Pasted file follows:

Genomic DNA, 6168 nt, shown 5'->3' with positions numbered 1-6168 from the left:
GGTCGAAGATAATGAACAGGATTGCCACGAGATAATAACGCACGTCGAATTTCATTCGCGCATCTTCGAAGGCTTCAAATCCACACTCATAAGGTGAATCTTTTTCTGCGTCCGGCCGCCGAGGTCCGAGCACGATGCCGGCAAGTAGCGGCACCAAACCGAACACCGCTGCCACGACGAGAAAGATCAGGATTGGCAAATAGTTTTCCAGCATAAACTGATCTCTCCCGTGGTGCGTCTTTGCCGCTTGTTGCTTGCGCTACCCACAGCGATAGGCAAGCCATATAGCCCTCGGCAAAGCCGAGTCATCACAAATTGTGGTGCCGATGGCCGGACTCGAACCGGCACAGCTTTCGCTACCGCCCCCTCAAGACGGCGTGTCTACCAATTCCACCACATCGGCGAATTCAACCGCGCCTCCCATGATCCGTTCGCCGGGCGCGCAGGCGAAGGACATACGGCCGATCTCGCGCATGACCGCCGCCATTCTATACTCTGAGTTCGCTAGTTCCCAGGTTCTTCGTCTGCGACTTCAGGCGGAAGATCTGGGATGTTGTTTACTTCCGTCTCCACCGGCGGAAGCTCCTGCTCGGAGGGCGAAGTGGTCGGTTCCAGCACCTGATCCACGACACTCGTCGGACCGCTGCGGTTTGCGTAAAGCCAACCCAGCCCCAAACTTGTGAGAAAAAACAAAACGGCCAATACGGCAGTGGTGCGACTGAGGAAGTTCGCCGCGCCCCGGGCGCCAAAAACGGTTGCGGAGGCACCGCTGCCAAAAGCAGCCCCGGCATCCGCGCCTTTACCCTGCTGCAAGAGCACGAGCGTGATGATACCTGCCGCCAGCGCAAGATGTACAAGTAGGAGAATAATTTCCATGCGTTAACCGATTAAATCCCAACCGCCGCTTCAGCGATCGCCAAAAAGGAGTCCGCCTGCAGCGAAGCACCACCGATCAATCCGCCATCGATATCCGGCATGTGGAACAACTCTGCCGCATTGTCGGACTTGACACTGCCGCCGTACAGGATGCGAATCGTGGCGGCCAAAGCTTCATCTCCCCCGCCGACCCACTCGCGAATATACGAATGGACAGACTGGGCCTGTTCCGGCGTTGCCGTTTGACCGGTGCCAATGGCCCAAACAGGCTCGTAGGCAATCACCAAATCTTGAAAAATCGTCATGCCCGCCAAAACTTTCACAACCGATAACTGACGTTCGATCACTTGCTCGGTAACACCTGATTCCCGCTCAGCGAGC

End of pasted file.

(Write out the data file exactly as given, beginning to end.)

Genomic DNA, 6168 nt, shown 5'->3' with positions numbered 1-6168 from the left:
GGTCGAAGATAATGAACAGGATTGCCACGAGATAATAACGCACGTCGAATTTCATTCGCGCATCTTCGAAGGCTTCAAATCCACACTCATAAGGTGAATCTTTTTCTGCGTCCGGCCGCCGAGGTCCGAGCACGATGCCGGCAAGTAGCGGCACCAAACCGAACACCGCTGCCACGACGAGAAAGATCAGGATTGGCAAATAGTTTTCCAGCATAAACTGATCTCTCCCGTGGTGCGTCTTTGCCGCTTGTTGCTTGCGCTACCCACAGCGATAGGCAAGCCATATAGCCCTCGGCAAAGCCGAGTCATCACAAATTGTGGTGCCGATGGCCGGACTCGAACCGGCACAGCTTTCGCTACCGCCCCCTCAAGACGGCGTGTCTACCAATTCCACCACATCGGCGAATTCAACCGCGCCTCCCATGATCCGTTCGCCGGGCGCGCAGGCGAAGGACATACGGCCGATCTCGCGCATGACCGCCGCCATTCTATACTCTGAGTTCGCTAGTTCCCAGGTTCTTCGTCTGCGACTTCAGGCGGAAGATCTGGGATGTTGTTTACTTCCGTCTCCACCGGCGGAAGCTCCTGCTCGGAGGGCGAAGTGGTCGGTTCCAGCACCTGATCCACGACACTCGTCGGACCGCTGCGGTTTGCGTAAAGCCAACCCAGCCCCAAACTTGTGAGAAAAAACAAAACGGCCAATACGGCAGTGGTGCGACTGAGGAAGTTCGCCGCGCCCCGGGCGCCAAAAACGGTTGCGGAGGCACCGCTGCCAAAAGCAGCCCCGGCATCCGCGCCTTTACCCTGCTGCAAGAGCACGAGCGTGATGATACCTGCCGCCAGCGCAAGATGTACAAGTAGGAGAATAATTTCCATGCGTTAACCGATTAAATCCCAACCGCCGCTTCAGCGATCGCCAAAAAGGAGTCCGCCTGCAGCGAAGCACCACCGATCAATCCGCCATCGATATCCGGCATGTGGAACAACTCTGCCGCATTGTCGGACTTGACACTGCCGCCGTACAGGATGCGAATCGTGGCGGCCAAAGCTTCATCTCCCCCGCCGACCCACTCGCGAATATACGAATGGACAGACTGGGCCTGTTCCGGCGTTGCCGTTTGACCGGTGCCAATGGCCCAAACAGGCTCGTAGGCAATCACCAAATCTTGAAAAATCGTCATGCCCGCCAAAACTTTCACAACCGATAACTGACGTTCGATCACTTGCTCGGTAACACCTGATTCCCGCTCAGCGAGC